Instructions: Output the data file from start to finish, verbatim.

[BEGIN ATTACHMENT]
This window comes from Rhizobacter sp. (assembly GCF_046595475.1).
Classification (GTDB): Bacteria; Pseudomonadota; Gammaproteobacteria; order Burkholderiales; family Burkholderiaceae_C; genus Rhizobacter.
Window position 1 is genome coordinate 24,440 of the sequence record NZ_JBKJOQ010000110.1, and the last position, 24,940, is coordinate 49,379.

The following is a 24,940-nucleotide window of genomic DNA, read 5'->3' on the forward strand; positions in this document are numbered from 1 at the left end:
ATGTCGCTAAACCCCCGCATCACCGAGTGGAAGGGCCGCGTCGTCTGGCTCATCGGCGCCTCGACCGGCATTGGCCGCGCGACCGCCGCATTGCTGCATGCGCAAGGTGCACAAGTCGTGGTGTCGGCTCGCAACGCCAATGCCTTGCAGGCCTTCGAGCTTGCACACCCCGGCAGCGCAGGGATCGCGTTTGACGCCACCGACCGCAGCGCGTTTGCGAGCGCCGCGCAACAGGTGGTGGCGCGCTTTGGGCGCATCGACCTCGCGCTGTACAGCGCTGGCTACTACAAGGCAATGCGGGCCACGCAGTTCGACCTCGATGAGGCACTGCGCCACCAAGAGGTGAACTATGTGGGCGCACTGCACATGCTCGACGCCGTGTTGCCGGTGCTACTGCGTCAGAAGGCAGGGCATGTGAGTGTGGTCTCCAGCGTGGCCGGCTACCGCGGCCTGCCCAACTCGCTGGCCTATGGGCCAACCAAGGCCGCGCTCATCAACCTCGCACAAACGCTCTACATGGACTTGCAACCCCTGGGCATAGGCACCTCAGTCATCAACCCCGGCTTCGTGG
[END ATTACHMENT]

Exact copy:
This window comes from Rhizobacter sp. (assembly GCF_046595475.1).
Classification (GTDB): Bacteria; Pseudomonadota; Gammaproteobacteria; order Burkholderiales; family Burkholderiaceae_C; genus Rhizobacter.
Window position 1 is genome coordinate 24,440 of the sequence record NZ_JBKJOQ010000110.1, and the last position, 24,940, is coordinate 49,379.

The following is a 24,940-nucleotide window of genomic DNA, read 5'->3' on the forward strand; positions in this document are numbered from 1 at the left end:
ATGTCGCTAAACCCCCGCATCACCGAGTGGAAGGGCCGCGTCGTCTGGCTCATCGGCGCCTCGACCGGCATTGGCCGCGCGACCGCCGCATTGCTGCATGCGCAAGGTGCACAAGTCGTGGTGTCGGCTCGCAACGCCAATGCCTTGCAGGCCTTCGAGCTTGCACACCCCGGCAGCGCAGGGATCGCGTTTGACGCCACCGACCGCAGCGCGTTTGCGAGCGCCGCGCAACAGGTGGTGGCGCGCTTTGGGCGCATCGACCTCGCGCTGTACAGCGCTGGCTACTACAAGGCAATGCGGGCCACGCAGTTCGACCTCGATGAGGCACTGCGCCACCAAGAGGTGAACTATGTGGGCGCACTGCACATGCTCGACGCCGTGTTGCCGGTGCTACTGCGTCAGAAGGCAGGGCATGTGAGTGTGGTCTCCAGCGTGGCCGGCTACCGCGGCCTGCCCAACTCGCTGGCCTATGGGCCAACCAAGGCCGCGCTCATCAACCTCGCACAAACGCTCTACATGGACTTGCAACCCCTGGGCATAGGCACCTCAGTCATCAACCCCGGCTTCGTGG